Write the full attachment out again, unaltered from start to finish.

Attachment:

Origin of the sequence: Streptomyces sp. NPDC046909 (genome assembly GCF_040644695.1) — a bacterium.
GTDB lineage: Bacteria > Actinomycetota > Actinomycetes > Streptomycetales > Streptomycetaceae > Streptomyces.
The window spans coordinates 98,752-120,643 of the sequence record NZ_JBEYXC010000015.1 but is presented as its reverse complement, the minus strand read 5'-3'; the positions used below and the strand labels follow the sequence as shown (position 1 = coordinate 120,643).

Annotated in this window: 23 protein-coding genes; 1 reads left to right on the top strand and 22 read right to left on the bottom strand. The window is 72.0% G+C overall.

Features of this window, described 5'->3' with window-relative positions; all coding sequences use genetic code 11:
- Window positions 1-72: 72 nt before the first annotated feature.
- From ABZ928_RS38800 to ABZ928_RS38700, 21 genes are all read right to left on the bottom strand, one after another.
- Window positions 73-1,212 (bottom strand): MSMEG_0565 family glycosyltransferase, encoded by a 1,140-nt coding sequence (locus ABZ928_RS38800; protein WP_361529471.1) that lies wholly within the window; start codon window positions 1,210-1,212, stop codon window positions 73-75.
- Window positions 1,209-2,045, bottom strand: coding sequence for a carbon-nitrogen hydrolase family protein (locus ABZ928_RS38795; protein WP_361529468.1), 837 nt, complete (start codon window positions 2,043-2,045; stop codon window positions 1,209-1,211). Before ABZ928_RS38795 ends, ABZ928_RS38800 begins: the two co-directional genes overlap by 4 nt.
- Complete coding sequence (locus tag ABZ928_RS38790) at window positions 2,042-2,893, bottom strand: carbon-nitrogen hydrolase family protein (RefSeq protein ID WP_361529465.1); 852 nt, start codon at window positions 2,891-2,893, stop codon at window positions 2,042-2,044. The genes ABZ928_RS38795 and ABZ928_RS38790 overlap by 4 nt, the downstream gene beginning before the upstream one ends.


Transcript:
Origin of the sequence: Streptomyces sp. NPDC046909 (genome assembly GCF_040644695.1) — a bacterium.
GTDB lineage: Bacteria > Actinomycetota > Actinomycetes > Streptomycetales > Streptomycetaceae > Streptomyces.
The window spans coordinates 98,752-120,643 of the sequence record NZ_JBEYXC010000015.1 but is presented as its reverse complement, the minus strand read 5'-3'; the positions used below and the strand labels follow the sequence as shown (position 1 = coordinate 120,643).

Annotated in this window: 23 protein-coding genes; 1 reads left to right on the top strand and 22 read right to left on the bottom strand. The window is 72.0% G+C overall.

Features of this window, described 5'->3' with window-relative positions; all coding sequences use genetic code 11:
- Window positions 1-72: 72 nt before the first annotated feature.
- From ABZ928_RS38800 to ABZ928_RS38700, 21 genes are all read right to left on the bottom strand, one after another.
- Window positions 73-1,212 (bottom strand): MSMEG_0565 family glycosyltransferase, encoded by a 1,140-nt coding sequence (locus ABZ928_RS38800; protein WP_361529471.1) that lies wholly within the window; start codon window positions 1,210-1,212, stop codon window positions 73-75.
- Window positions 1,209-2,045, bottom strand: coding sequence for a carbon-nitrogen hydrolase family protein (locus ABZ928_RS38795; protein WP_361529468.1), 837 nt, complete (start codon window positions 2,043-2,045; stop codon window positions 1,209-1,211). Before ABZ928_RS38795 ends, ABZ928_RS38800 begins: the two co-directional genes overlap by 4 nt.
- Complete coding sequence (locus tag ABZ928_RS38790) at window positions 2,042-2,893, bottom strand: carbon-nitrogen hydrolase family protein (RefSeq protein ID WP_361529465.1); 852 nt, start codon at window positions 2,891-2,893, stop codon at window positions 2,042-2,044. The genes ABZ928_RS38795 and ABZ928_RS38790 overlap by 4 nt, the downstream gene beginning before the upstream one ends.